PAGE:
Caffeine in the morning, for most of us, gives us the energy boost we need to get our day started off the right way. But, how much is too much caffeine? And, why does it matter? We already know that caffeine is a positive influence, as t has been found to:
- Boost energy, memory, and athletic performance
- Ease headaches
- Help prevent constipation and type 2 diabetes
- Protect against brain diseases like Parkinson’s and Alzheimer’s.
Caffeine: Negative Effects
On the other hand, there is evidence that too much caffeine can make you anxious, nervous, or jittery. It can also affect sleep, digestion, blood pressure, heart rate, and heart rhythm.
Some of those negatives include:
- Adrenal fatigue
- Irregular heartbeat
- Accelerates bone loss.
Increased risk of heart attacks among young adults. One study found that young adults who were diagnosed with mild hypertension had 4 times the risk of having a heart attack if they consumed the amount the equivalent of 4 cups of coffee.
It may not be healthy for type 2 diabetics. A study conducted by the American Diabetes Association showed that caffeine impaired glucose metabolism in those with type 2 diabetes.
It increases the amount of sugary beverages consumed by people, which contributes to obesity and diabetes.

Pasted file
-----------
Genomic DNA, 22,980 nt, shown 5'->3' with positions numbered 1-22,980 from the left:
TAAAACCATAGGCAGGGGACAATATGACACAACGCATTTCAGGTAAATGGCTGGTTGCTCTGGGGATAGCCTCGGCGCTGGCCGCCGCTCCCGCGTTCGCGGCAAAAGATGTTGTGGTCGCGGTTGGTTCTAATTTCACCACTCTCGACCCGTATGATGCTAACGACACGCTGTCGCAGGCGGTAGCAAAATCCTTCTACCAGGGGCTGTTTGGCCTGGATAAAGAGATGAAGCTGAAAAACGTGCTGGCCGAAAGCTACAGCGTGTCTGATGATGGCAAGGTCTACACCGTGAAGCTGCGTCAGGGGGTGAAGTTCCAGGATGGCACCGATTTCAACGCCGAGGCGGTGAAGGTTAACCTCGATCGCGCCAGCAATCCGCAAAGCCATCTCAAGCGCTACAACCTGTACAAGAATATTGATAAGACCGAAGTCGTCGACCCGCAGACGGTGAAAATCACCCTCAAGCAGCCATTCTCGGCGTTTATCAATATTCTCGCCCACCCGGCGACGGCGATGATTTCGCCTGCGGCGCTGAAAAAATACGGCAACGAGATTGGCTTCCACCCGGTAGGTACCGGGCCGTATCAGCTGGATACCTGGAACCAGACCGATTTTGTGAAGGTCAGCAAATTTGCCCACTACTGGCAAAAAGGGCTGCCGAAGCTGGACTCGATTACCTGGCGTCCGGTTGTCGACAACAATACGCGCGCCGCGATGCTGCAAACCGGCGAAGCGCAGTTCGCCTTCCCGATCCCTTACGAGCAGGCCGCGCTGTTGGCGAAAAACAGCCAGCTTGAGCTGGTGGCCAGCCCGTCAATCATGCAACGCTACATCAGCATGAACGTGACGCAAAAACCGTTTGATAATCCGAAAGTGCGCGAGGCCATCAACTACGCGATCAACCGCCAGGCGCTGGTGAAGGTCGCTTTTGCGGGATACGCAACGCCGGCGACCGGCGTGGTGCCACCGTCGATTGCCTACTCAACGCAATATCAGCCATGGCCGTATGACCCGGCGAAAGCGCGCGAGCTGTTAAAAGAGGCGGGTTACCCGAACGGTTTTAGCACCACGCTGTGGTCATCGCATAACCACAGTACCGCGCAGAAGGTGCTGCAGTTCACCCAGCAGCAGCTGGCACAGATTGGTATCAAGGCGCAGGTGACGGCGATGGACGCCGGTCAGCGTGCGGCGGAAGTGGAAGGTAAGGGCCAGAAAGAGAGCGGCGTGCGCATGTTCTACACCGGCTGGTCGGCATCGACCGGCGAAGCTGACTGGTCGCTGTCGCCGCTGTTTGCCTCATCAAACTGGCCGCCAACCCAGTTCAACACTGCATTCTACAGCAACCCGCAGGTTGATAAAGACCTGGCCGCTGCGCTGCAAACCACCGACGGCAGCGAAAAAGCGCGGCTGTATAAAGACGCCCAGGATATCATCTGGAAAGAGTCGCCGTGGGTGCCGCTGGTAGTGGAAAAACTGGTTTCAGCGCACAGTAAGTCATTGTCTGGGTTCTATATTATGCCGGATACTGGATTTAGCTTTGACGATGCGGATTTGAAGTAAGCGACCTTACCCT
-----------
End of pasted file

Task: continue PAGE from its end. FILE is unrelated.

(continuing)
Caffeine is a drug that affects people differently just like any other substance. It’s important that consumers understand how it interacts with their bodies in regards to their personal health histories.
The food and beverage industry spends millions, if not billions, of dollars worldwide to fund studies and promote caffeinated products as safe or even healthy.
Fortunately, this is one of the most researched substances on the planet and there does exist some unbiased data in which to glean some reliable information from.
While much of the research published does indicate its safety, there also are research studies that highlight the potentially harmful effects.
The risks are diminished by being aware of how much is personally being consumed daily.
It is also important to be aware of any pre-existing medical conditions that may contribute to negative effects.